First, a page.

- What is the Work Opportunity Tax Credit?
- Discover the maximum credit.
- Find out who can claim the credit.
- Discover a list of qualified employees.
- Learn about the pre-screening and certification processes.
- Discover the rules for tax-exempt employers claiming the WOTC.
The Work Opportunity Tax Credit (WOTC) is a general business credit jointly administered by the IRS and the DOL. The WOTC is available for wages paid to certain individuals who begin work on or before December 31, 2025.
Any employer that hires and pays or incurs wages to certain individuals certified by a designated local agency (sometimes referred to as a state workforce agency) as belonging to one of 10 targeted groups can claim the Work Opportunity Tax Credit.
In general, the Work Opportunity Tax Credit equals 40% of up to $6,000 of wages paid to or incurred on behalf of, an individual who:
- Is within their first year of employment with the business;
- Is certified as being a member of a targeted group; and
- Performs at least 400 hours of services for that employer.
However, an employer cannot claim the WOTC for employees who are rehired.
Maximum Work Opportunity Tax Credit
The maximum tax credit is generally $2,400. A 25% rate applies to wages for individuals who perform fewer than 400 but at least 120 hours of service for the employer. The IRS may consider up to $24,000 in wages in determining the WOTC for certain qualified veterans.
Who Can Claim the Work Opportunity Tax Credit
Employers of all sizes are eligible to claim the Work Opportunity Tax Credit. This includes both taxable and certain tax-exempt employers located in the United States and certain U.S. territories. Taxable employers claim the WOTC against income taxes. In general, they may carry the current year’s unused WOTC back one year and then forward 20 years.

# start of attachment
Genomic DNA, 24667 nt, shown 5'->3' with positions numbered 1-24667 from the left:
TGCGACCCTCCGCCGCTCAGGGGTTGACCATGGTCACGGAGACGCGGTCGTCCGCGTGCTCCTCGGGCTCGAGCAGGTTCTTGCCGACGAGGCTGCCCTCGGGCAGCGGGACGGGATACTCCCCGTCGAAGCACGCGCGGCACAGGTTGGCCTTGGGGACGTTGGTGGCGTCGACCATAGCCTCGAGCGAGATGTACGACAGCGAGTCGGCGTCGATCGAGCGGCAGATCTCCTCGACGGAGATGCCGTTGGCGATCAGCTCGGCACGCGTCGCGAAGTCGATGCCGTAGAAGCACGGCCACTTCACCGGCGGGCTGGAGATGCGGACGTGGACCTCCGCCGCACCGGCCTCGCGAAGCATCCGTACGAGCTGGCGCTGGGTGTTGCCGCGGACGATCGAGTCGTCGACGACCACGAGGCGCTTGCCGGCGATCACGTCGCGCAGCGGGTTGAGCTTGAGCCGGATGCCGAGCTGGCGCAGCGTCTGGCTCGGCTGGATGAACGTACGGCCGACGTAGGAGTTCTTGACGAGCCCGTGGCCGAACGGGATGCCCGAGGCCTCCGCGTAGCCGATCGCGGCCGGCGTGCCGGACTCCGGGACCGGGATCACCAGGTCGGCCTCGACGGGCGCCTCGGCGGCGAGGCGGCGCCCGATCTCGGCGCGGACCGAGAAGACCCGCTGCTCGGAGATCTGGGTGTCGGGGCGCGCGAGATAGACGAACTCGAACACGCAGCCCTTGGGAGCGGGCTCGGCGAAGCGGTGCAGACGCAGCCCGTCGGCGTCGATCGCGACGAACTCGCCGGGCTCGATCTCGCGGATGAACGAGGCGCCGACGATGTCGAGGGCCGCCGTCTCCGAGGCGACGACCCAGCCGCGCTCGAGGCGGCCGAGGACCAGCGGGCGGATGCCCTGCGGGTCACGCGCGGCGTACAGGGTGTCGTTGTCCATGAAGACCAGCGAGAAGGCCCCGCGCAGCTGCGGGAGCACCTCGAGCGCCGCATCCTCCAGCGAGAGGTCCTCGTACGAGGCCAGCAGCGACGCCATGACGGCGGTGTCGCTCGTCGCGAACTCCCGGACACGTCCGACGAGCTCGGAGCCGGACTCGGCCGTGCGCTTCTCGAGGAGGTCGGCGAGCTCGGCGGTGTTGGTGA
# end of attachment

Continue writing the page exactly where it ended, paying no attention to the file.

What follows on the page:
The procedure is different for eligible tax-exempt employers. They can claim the Work Opportunity Tax Credit only against payroll taxes and only for wages paid to members of the Qualified Veteran targeted group.
An employer may claim the Work Opportunity Tax Credit for an individual who is certified as a member of any of the following targeted groups:
Qualified IV-A Recipient
An individual who is a member of a family receiving assistance under a state plan approved under part A of title IV of the Social Security Act relating to Temporary Assistance for Needy Families (TANF). Individuals must receive the assistance for any 9-month period during the 18-month period ending on the hiring date.
A “qualified veteran” is a veteran who is any of the following:
- A member of a family receiving assistance under the Supplemental Nutrition Assistance Program (SNAP) (food stamps) for at least 3 months during the first 15 months of employment.
- Unemployed for a period totaling at least 4 weeks (whether or not consecutive) but less than 6 months in the 1-year period ending on the hiring date.
- A disabled veteran is entitled to compensation for a service-connected disability hired not more than one year after discharge or release from active duty in the U.S. Armed Forces.
- Unemployed for a period totaling at least 6 months (whether or not consecutive) in the 1-year period ending on the hiring date.
- Disabled and entitled to compensation for a service-connected disability who remains unemployed for a period totaling at least six months (whether or not consecutive) in the one-year period ending on the hiring date.
- See IRS Notice 2012-13 for additional details.
A “qualified ex-felon” is a person hired within a year of:
- A felony conviction or
- Release from prison for a felony
Designated Community Resident (DCR)
Who is at least 18 years old and under 40, who resides within one of the following:
- An Empowerment Zone
- An Enterprise community